Pro Bono & Community Service Records are Made to be Broken
During the 2009-2010 school year, Lewis & Clark Law School set a school record with the most student pro bono and community service hours ever reported leading to Lewis & Clark, for the first time ever, beating out University of Oregon and receiving the Oregon State Bar’s Pro Bono Challenge Award for Law Schools. Records are exciting, but it is even more exciting to break them. With the 2010-2011 school year, Lewis & Clark Law Students have outdone all previous years reporting 16,243 hours of pro bono and community service, that is an increase of more than a third over the previously record setting 2009-2010 numbers.
On April 14, 2011, Lewis & Clark recognized students who completed 30 or more hours of volunteer time over the previous year at the annual Pro Bono and Community Service Honors Lunch. Long time pro bono role model and co-founder of Tonkon Torp, Don Marmaduke delivered remarks. Mr. Marmaduke spoke of his work from winning a 1965 trial to integrate the Neshoba County Courthouse in Mississippi to his recent work fighting restrictions on legal aid funding. Through his speech, Mr. Marmaduke reminded students that no matter what path they take after law school, they have the skills to slay dragons and fight for justice through their pro bono work.
The awards recognize students in two categories, law-related pro bono work, and general volunteer community service work. Just under a quarter of enrolled students reported doing at least one hour of volunteer work during the 2010-2011 school year. While attending Lewis & Clark, 35% of the graduating class of 2011 received at least one Pro Bono or Community Service Award.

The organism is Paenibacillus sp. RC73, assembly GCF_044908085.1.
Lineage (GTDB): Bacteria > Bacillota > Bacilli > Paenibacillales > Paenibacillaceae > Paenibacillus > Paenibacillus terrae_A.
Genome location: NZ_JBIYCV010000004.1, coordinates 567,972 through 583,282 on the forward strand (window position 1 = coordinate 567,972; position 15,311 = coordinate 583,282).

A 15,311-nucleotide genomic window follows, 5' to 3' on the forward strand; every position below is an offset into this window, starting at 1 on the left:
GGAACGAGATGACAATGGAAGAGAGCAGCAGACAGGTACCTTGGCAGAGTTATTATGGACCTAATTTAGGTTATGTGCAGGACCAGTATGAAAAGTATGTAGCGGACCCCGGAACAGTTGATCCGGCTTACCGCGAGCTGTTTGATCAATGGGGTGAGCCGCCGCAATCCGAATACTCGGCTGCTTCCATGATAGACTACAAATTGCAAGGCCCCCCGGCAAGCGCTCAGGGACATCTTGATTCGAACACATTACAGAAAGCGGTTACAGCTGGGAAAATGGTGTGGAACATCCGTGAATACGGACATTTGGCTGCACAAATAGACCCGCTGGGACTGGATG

Logan Perkins spent the summer of 2010 after her first year of law school in Maine working with Pine Tree Legal Assistance on a PILP stipend. Through Pine Tree, Logan worked on eviction, Social Security Benefits, and employment discrimination cases, but she did not receive pro bono credit for these hours because of her stipend. Remarkably, Logan found time in addition to her full time work, to volunteer with Maine National Lawyers Guild attorneys to protect the rights of individuals protesting large-scale wind power development.
No matter where you fall on the spectrum of views regarding large-scale wind power development, everyone can agree that all people deserve to have their civil rights and their criminal procedural rights protected. What Logan did in her free time was work to protect those rights. Logan gained experience working with clients as she calmed defendants, raised bail, and helped secure the release form jail of arrested protesters. She worked with NLG lawyers on defense strategy, and performed the essential research to decide which defenses to pursue. So essential has Logan’s work been to the cases that attorneys expect to seek special permission from the court for her to sit at counsel table when trials are set.
Like all students doing pro bono work, Logan is strengthening the community and the legal system through her pro bono efforts while applying what she has learned in law school. Through this volunteer work, Logan is building the skills to unlock what her pro bono supervising attorney called her “potential to be an excellent attorney.”
2010-2011 Pro Bono Honors Award Recipients
Ann Marie Rubin
Jeffrey Van Name
Amy Van Saun
June Yong Lee